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Targeted therapy is the use of medicines that target parts of cancer cells that make them unlike normal cells. They do this without affecting most normal, healthy cells. The medicines are different from standard chemotherapy medicines. They may work when chemotherapy medicines don’t. And they often have less severe side effects.
The types of targeted medicines used to treat chronic myeloid leukemia (CML) are called tyrosine kinase inhibitors (TKIs). These medicines block a kinase protein inside leukemia cells. The protein is made as a result of the cells having the abnormal BCR-ABL gene. This protein helps the leukemia cells grow.
TKIs used to treat CML include:
TKIs are often the first treatment used for CML. These medicines often work well at keeping the CML under control for long periods of time. It’s not clear if they can cure the leukemia. Your doctor will monitor your CML during treatment with blood tests or other tests. If one of these medicines does not work or stops working over time, the dose of the medicine might be increased. Or another TKI may be used.
Before treatment starts, you will meet with a medical oncologist. This is a doctor who specializes in treating cancer with medicines. The doctor will talk with you about your treatment and explain what to expect.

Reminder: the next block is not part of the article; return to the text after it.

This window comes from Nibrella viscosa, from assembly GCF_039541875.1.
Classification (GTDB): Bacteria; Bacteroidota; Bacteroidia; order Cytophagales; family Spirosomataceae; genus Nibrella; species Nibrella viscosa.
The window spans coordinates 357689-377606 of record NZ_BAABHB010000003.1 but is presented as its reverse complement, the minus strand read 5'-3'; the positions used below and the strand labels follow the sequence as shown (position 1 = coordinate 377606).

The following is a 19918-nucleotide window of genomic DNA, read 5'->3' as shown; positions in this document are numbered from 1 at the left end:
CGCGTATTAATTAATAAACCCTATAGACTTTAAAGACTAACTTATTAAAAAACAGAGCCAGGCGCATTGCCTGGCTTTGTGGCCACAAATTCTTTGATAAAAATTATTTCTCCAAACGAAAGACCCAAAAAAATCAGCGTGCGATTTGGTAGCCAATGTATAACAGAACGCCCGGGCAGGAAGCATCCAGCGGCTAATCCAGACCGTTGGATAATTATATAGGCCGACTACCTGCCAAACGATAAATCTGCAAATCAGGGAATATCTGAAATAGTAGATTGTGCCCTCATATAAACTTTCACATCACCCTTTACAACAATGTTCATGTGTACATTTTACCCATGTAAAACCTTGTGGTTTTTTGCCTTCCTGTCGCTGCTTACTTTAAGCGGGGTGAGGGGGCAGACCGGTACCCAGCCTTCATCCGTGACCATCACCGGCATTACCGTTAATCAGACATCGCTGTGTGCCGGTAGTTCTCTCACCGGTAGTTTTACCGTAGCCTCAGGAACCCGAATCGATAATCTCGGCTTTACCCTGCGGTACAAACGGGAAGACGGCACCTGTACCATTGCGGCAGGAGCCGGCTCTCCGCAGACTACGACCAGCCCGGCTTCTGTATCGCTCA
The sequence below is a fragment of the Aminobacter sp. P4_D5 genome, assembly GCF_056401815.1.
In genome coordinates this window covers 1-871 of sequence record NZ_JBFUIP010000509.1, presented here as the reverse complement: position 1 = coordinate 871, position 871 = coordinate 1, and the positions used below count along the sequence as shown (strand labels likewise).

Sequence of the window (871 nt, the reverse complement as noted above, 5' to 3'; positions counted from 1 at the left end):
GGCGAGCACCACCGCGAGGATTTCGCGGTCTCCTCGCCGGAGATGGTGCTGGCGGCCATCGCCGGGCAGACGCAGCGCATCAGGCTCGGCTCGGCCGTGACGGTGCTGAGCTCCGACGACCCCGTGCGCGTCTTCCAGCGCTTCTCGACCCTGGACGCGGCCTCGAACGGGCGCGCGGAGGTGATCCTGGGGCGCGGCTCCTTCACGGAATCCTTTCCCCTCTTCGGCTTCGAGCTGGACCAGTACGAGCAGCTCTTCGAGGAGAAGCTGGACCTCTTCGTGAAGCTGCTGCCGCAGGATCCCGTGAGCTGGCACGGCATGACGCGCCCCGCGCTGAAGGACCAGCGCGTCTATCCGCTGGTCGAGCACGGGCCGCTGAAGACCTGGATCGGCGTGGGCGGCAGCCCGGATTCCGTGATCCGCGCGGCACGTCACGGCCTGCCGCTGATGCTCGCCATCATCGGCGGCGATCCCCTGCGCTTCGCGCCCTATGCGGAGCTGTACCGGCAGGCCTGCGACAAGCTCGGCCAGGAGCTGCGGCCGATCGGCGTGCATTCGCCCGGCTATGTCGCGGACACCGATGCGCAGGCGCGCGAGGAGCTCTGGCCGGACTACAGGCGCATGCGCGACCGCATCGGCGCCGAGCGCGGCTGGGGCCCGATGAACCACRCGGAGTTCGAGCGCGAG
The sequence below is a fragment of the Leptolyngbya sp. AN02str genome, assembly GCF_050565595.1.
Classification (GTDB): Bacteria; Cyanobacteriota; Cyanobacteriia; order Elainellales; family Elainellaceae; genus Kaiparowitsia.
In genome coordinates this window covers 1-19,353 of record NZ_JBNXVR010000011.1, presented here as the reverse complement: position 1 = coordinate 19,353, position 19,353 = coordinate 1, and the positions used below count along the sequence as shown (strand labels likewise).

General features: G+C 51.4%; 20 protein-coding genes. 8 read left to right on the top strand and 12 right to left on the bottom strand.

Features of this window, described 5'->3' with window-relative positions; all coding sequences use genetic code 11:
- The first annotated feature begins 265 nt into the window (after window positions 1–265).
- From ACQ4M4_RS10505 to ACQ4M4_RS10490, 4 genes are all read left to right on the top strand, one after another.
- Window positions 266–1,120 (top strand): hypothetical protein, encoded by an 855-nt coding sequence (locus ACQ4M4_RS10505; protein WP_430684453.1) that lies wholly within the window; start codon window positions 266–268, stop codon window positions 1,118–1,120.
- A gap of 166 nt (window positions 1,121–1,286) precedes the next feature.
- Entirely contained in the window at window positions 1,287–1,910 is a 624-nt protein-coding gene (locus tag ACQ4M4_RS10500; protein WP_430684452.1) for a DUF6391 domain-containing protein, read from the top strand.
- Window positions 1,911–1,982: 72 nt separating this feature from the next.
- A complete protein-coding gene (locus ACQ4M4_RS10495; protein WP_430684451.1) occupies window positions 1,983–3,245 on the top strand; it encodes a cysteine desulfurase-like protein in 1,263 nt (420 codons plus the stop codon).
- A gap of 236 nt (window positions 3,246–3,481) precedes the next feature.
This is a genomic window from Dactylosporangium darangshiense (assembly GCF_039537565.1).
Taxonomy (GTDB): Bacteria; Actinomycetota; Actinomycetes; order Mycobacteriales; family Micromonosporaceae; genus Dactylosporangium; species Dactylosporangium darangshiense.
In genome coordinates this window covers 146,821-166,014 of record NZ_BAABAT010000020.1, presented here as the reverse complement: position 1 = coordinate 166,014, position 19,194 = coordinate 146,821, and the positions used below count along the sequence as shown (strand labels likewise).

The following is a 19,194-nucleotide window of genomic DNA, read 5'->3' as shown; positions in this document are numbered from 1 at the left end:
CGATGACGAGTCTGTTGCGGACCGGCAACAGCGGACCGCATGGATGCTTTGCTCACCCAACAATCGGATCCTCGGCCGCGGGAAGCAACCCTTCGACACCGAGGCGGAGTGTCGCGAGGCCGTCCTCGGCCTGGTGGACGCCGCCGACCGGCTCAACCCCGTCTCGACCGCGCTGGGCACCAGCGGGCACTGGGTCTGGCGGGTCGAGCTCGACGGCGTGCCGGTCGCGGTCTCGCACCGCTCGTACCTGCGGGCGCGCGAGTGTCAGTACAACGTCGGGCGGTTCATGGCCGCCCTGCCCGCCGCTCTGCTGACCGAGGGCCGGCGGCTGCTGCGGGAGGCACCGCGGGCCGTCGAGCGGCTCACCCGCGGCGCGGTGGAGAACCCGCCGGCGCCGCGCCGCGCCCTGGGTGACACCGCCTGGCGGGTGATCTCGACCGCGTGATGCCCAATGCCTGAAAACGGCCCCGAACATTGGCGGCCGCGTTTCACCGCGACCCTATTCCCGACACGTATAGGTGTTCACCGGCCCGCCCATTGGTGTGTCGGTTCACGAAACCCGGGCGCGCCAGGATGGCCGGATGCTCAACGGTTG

The medicine is taken as pills or capsules, once or twice a day. Make sure to take these medicines exactly as directed by your healthcare team. Taking these medicines every day gives them the best chance to treat your leukemia. It's likely you will need to take these pills ongoing.
Be sure to tell your doctor about all other medicines you take. This includes over-the-counter medicines and supplements such as herbs and vitamins. Some medicines and supplements can change the way targeted therapy medicines work.
During treatment, you’ll have blood tests. These are done to check for a decrease in your levels of white or red blood cells or platelets. These tests will happen more often at the start of treatment.
Side effects of TKIs depend on the medicine, and may include:
Bloating or swelling from fluid retention
Itchy skin rashes
Belly (abdominal) pain
Side effects from these medicines tend to be mild. But in some cases, they can cause more severe side effects, such as:
Fluid buildup around the heart or lungs, which can cause trouble breathing
Changes in heart rhythm
High blood pressure
Ponatinib can also cause serious blood clots. This medicine may be used only if the other TKIs are no longer working, or if the leukemia cells have a certain gene change.
It's important to know which medicines you're taking. Write your medicines down, ask your healthcare team how they work, and what side effects they might have.
Talk with your healthcare providers about what side effects to watch out for, and when to call them. Make sure you know what number to call with questions, even on evenings and weekends.
It may be helpful to keep a diary of your side effects. Write down physical, thinking, and emotional changes. A written list will make it easier for you to remember your questions when you go to your appointments. It will also make it easier for you to work with your medical team to make a plan to manage your side effects.
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